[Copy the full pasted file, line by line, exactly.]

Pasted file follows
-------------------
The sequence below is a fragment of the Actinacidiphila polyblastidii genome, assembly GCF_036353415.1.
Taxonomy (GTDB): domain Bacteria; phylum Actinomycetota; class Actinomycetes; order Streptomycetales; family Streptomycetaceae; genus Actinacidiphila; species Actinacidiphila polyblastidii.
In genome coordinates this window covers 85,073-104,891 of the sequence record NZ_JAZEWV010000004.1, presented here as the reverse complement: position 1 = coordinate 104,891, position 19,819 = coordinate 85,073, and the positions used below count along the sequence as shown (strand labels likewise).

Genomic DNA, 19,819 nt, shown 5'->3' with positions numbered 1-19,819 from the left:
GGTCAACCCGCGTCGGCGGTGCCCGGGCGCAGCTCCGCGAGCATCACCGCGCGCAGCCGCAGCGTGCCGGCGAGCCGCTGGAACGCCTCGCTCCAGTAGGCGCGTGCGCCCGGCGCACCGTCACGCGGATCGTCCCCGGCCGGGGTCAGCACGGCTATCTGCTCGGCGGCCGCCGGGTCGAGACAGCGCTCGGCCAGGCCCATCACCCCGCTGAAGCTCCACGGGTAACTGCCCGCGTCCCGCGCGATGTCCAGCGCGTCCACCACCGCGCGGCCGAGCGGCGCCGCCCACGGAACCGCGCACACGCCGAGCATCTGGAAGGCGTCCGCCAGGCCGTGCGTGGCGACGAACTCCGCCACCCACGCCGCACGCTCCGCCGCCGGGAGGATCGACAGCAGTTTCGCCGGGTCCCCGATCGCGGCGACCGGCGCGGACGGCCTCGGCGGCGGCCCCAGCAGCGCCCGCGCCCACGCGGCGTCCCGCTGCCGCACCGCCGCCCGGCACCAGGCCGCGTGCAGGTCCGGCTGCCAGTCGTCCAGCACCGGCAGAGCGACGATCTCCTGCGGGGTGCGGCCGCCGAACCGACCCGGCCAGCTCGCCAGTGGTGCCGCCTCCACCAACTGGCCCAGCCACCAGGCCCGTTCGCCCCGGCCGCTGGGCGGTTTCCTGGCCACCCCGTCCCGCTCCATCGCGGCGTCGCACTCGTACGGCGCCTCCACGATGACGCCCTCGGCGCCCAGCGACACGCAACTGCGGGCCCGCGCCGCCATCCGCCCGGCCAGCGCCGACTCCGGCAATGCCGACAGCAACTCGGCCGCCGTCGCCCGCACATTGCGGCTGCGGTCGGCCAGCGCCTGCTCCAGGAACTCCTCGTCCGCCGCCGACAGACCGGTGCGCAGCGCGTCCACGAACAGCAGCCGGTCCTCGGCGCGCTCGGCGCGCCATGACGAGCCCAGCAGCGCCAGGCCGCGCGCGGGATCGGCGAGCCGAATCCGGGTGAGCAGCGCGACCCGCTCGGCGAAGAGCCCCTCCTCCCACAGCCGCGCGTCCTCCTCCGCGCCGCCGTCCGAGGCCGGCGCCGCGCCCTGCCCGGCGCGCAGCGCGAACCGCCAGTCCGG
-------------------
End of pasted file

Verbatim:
The sequence below is a fragment of the Actinacidiphila polyblastidii genome, assembly GCF_036353415.1.
Taxonomy (GTDB): domain Bacteria; phylum Actinomycetota; class Actinomycetes; order Streptomycetales; family Streptomycetaceae; genus Actinacidiphila; species Actinacidiphila polyblastidii.
In genome coordinates this window covers 85,073-104,891 of the sequence record NZ_JAZEWV010000004.1, presented here as the reverse complement: position 1 = coordinate 104,891, position 19,819 = coordinate 85,073, and the positions used below count along the sequence as shown (strand labels likewise).

Genomic DNA, 19,819 nt, shown 5'->3' with positions numbered 1-19,819 from the left:
GGTCAACCCGCGTCGGCGGTGCCCGGGCGCAGCTCCGCGAGCATCACCGCGCGCAGCCGCAGCGTGCCGGCGAGCCGCTGGAACGCCTCGCTCCAGTAGGCGCGTGCGCCCGGCGCACCGTCACGCGGATCGTCCCCGGCCGGGGTCAGCACGGCTATCTGCTCGGCGGCCGCCGGGTCGAGACAGCGCTCGGCCAGGCCCATCACCCCGCTGAAGCTCCACGGGTAACTGCCCGCGTCCCGCGCGATGTCCAGCGCGTCCACCACCGCGCGGCCGAGCGGCGCCGCCCACGGAACCGCGCACACGCCGAGCATCTGGAAGGCGTCCGCCAGGCCGTGCGTGGCGACGAACTCCGCCACCCACGCCGCACGCTCCGCCGCCGGGAGGATCGACAGCAGTTTCGCCGGGTCCCCGATCGCGGCGACCGGCGCGGACGGCCTCGGCGGCGGCCCCAGCAGCGCCCGCGCCCACGCGGCGTCCCGCTGCCGCACCGCCGCCCGGCACCAGGCCGCGTGCAGGTCCGGCTGCCAGTCGTCCAGCACCGGCAGAGCGACGATCTCCTGCGGGGTGCGGCCGCCGAACCGACCCGGCCAGCTCGCCAGTGGTGCCGCCTCCACCAACTGGCCCAGCCACCAGGCCCGTTCGCCCCGGCCGCTGGGCGGTTTCCTGGCCACCCCGTCCCGCTCCATCGCGGCGTCGCACTCGTACGGCGCCTCCACGATGACGCCCTCGGCGCCCAGCGACACGCAACTGCGGGCCCGCGCCGCCATCCGCCCGGCCAGCGCCGACTCCGGCAATGCCGACAGCAACTCGGCCGCCGTCGCCCGCACATTGCGGCTGCGGTCGGCCAGCGCCTGCTCCAGGAACTCCTCGTCCGCCGCCGACAGACCGGTGCGCAGCGCGTCCACGAACAGCAGCCGGTCCTCGGCGCGCTCGGCGCGCCATGACGAGCCCAGCAGCGCCAGGCCGCGCGCGGGATCGGCGAGCCGAATCCGGGTGAGCAGCGCGACCCGCTCGGCGAAGAGCCCCTCCTCCCACAGCCGCGCGTCCTCCTCCGCGCCGCCGTCCGAGGCCGGCGCCGCGCCCTGCCCGGCGCGCAGCGCGAACCGCCAGTCCGG